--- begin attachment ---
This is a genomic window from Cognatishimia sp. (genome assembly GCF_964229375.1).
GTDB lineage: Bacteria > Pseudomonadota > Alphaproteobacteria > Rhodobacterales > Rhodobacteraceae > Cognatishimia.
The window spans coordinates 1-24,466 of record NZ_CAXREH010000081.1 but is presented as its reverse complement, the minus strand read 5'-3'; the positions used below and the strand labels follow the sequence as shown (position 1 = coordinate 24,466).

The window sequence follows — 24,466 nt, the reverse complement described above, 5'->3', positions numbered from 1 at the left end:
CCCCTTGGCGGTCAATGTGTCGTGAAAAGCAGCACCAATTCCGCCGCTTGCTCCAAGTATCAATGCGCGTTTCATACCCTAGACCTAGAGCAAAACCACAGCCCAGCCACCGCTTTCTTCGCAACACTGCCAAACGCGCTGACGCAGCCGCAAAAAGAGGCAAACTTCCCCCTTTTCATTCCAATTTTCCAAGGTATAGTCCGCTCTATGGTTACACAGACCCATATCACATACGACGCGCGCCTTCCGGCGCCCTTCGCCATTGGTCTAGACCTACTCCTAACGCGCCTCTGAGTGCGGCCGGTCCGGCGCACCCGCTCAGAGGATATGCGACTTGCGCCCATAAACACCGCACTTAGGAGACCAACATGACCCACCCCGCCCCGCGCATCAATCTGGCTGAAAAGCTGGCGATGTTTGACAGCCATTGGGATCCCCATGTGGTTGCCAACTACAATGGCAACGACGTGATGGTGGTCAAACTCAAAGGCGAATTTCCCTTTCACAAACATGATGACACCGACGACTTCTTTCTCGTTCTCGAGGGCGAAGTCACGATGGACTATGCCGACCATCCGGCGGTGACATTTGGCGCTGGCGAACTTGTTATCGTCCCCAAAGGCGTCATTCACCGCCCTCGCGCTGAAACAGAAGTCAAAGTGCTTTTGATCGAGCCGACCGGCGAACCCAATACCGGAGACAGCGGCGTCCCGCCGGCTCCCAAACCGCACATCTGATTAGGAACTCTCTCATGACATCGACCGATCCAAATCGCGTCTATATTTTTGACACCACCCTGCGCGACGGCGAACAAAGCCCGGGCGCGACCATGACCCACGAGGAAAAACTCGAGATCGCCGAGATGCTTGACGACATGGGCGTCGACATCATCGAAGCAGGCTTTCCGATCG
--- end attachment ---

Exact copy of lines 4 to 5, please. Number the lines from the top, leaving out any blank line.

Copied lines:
The window sequence follows — 24,466 nt, the reverse complement described above, 5'->3', positions numbered from 1 at the left end:
CCCCTTGGCGGTCAATGTGTCGTGAAAAGCAGCACCAATTCCGCCGCTTGCTCCAAGTATCAATGCGCGTTTCATACCCTAGACCTAGAGCAAAACCACAGCCCAGCCACCGCTTTCTTCGCAACACTGCCAAACGCGCTGACGCAGCCGCAAAAAGAGGCAAACTTCCCCCTTTTCATTCCAATTTTCCAAGGTATAGTCCGCTCTATGGTTACACAGACCCATATCACATACGACGCGCGCCTTCCGGCGCCCTTCGCCATTGGTCTAGACCTACTCCTAACGCGCCTCTGAGTGCGGCCGGTCCGGCGCACCCGCTCAGAGGATATGCGACTTGCGCCCATAAACACCGCACTTAGGAGACCAACATGACCCACCCCGCCCCGCGCATCAATCTGGCTGAAAAGCTGGCGATGTTTGACAGCCATTGGGATCCCCATGTGGTTGCCAACTACAATGGCAACGACGTGATGGTGGTCAAACTCAAAGGCGAATTTCCCTTTCACAAACATGATGACACCGACGACTTCTTTCTCGTTCTCGAGGGCGAAGTCACGATGGACTATGCCGACCATCCGGCGGTGACATTTGGCGCTGGCGAACTTGTTATCGTCCCCAAAGGCGTCATTCACCGCCCTCGCGCTGAAACAGAAGTCAAAGTGCTTTTGATCGAGCCGACCGGCGAACCCAATACCGGAGACAGCGGCGTCCCGCCGGCTCCCAAACCGCACATCTGATTAGGAACTCTCTCATGACATCGACCGATCCAAATCGCGTCTATATTTTTGACACCACCCTGCGCGACGGCGAACAAAGCCCGGGCGCGACCATGACCCACGAGGAAAAACTCGAGATCGCCGAGATGCTTGACGACATGGGCGTCGACATCATCGAAGCAGGCTTTCCGATCG